Pinkwashing Can't Prevent Breast Cancer

The color pink is now synonymous with "breast cancer awareness," and cosmetics companies like Estee Lauder trumpet their commitment to breast cancer awareness through promotions and pink ribbons galore. When one in eight women will be diagnosed with breast cancer, awareness about early detection and treatment options are important. But what we need most of all is to get chemicals linked to cancer out of products we use every day – including cosmetics.

Some examples: the Estee Lauder brands Bumble & Bumble, Aveda and Clinique contain chemicals that are likely to be contaminated with the carcinogens 1,4-dioxane or formaldehyde; Bobbi Brown Blush contains silica and titanium dioxide (which poses a risk of cancer from inhalation); and several Estee-owned brands still use parabens, which can act like estrogen in the body. Higher estrogen exposures throughout a woman’s life can increase her risk of breast cancer, according to the latest scientific evidence.

Even the President’s Cancer Panel agreed in its May 2010 report that many cancers are linked to environmental exposures, including hormone disruptors in common products like cosmetics.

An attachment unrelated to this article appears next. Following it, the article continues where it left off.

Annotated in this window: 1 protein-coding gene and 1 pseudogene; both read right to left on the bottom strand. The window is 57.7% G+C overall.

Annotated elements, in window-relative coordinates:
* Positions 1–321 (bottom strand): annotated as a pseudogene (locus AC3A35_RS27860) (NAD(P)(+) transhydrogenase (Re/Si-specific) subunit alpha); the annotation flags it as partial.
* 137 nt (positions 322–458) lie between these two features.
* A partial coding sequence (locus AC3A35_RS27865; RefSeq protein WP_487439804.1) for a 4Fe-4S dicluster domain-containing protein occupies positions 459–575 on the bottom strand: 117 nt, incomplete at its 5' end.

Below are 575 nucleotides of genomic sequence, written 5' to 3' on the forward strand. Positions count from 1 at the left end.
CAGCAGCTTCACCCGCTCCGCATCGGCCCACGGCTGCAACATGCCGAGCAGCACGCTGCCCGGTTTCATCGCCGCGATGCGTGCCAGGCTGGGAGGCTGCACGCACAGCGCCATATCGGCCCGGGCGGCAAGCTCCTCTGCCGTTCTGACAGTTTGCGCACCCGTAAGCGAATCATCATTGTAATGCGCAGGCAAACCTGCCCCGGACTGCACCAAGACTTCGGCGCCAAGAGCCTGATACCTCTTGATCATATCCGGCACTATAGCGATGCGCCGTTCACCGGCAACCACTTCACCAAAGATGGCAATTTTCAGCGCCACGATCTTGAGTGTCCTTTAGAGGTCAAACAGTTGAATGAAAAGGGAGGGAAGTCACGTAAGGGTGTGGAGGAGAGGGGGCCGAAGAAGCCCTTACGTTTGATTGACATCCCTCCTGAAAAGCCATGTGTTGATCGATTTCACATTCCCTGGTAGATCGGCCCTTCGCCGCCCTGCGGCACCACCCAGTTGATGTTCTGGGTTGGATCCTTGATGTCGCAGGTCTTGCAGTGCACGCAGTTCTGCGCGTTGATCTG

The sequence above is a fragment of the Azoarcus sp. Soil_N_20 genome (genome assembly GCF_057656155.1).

We know that Estee Lauder can make safer cosmetic products because their Origins and Aveda brands have already phased out some hazardous ingredients. Yet Estee Lauder lobbied against legislation in California that requires cosmetics companies to notify the state when they use chemicals linked to cancer and birth defects – while simultaneously launching Pink Ribbon campaigns to “raise awareness” about breast cancer.

Join us in asking Estee Lauder to stop buying carcinogens and hormone disruptors from chemical companies in the first place.

John Demsey

The Estée Lauder Companies Inc.

William P. Lauder

The Estée Lauder Companies Inc.

Fabrizio Freda

President & CEO, The Estée Lauder Companies Inc.